On the Right to Self-Ownership

    On the Diplomatic Debators Against The Derelict...DDAD group forum on MySpace I posted this last night:

    Steven Wrote:
    Use must realize the concept of ownership has many different connotations in different cultures.
    Assuming we are attempting to find the truth of a situation, this is not relevant. Either someone within the various cultures that have exited has come up with the correct theory of ownership or someone has not.
    Steven Wrote:
    ...what I'm pointing out is that there is NO universal concept of ownership.

    ...Unless you want to change your claim and now say your ownership rights are now defined by something beyond socitety, you have to concede that you do NOT have absolute rights of ownership.

    I disagree.

    Do you own yourself? Do you own your will and your mind? Does your body belong to someone else?

    Given the nature of rights, saying "yes' means that every other human must also own themselves. Saying "no" means that every other human is a slave to someone else.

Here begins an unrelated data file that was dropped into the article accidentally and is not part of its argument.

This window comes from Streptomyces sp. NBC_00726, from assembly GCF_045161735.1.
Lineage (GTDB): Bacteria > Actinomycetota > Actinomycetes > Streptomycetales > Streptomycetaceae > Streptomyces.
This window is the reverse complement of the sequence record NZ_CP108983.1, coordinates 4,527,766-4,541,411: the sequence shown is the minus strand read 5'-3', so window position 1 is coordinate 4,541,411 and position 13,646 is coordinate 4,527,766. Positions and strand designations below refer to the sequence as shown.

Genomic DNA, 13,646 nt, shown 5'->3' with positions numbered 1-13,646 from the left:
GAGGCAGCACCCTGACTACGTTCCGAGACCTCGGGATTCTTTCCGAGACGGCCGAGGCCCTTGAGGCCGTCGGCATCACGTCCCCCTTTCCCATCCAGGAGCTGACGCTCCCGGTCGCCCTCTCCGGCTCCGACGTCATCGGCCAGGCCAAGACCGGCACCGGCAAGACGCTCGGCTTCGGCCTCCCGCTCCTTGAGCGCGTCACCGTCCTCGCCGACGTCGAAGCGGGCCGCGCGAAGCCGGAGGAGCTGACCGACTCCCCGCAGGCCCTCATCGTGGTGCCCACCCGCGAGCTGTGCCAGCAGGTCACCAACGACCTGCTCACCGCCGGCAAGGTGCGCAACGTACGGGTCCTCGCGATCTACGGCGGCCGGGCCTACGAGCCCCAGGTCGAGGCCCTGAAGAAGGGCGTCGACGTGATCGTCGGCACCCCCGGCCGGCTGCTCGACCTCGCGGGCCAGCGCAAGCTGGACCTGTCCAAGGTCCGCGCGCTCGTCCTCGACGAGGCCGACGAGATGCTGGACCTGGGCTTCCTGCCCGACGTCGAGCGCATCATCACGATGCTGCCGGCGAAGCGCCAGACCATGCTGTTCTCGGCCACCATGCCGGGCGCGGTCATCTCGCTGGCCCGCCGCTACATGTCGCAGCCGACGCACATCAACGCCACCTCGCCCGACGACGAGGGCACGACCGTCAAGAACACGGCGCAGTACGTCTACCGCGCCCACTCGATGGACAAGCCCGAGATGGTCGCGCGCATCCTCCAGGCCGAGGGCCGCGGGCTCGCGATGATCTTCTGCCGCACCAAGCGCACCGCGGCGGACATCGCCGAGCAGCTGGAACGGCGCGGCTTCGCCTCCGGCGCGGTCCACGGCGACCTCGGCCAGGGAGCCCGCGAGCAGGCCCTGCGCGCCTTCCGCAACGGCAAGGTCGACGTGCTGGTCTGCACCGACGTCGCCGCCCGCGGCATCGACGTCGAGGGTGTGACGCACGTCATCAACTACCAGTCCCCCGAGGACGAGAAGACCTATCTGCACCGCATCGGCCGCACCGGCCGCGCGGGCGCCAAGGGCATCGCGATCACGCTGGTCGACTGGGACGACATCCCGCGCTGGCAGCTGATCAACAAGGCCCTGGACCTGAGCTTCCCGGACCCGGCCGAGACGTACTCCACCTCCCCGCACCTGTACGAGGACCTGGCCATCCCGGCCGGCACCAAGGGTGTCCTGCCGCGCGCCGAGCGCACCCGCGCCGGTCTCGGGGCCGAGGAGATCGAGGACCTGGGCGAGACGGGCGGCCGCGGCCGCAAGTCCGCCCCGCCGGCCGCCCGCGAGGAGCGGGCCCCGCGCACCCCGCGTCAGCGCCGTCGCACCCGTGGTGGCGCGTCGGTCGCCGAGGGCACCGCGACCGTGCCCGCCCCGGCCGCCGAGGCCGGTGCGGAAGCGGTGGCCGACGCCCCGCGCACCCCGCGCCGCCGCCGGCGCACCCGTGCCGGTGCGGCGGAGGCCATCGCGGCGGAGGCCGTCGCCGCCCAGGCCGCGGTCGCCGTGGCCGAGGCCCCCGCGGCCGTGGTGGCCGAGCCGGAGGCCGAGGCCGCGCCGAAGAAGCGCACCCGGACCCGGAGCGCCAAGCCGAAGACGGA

However, the latter is a contradiction. One of the key characteristics that differentiates a "right" from everything else is universality. This extends to all lifeforms suject to the the scope of ethics, at all times, with no exceptions. If humans were literal and metaphysical slaves to someone else, that someone else would have to be sentient in order to control that human. It would have to possess a rational faculty in order to formulate a plan of action and it would have to possess a physical presence in order to enact that plan. Therefore, that entity would require the quality of self-ownership. But if ethics applies to entities that have the will and capability to choose among diverse options (thereby performing a good or a bad act in comparison to the other choices available), then the slavemaster must also be subject to the "no" above. There can logically be no slavemaster because to own something is to control it and you need to own yourself before you can control anything else.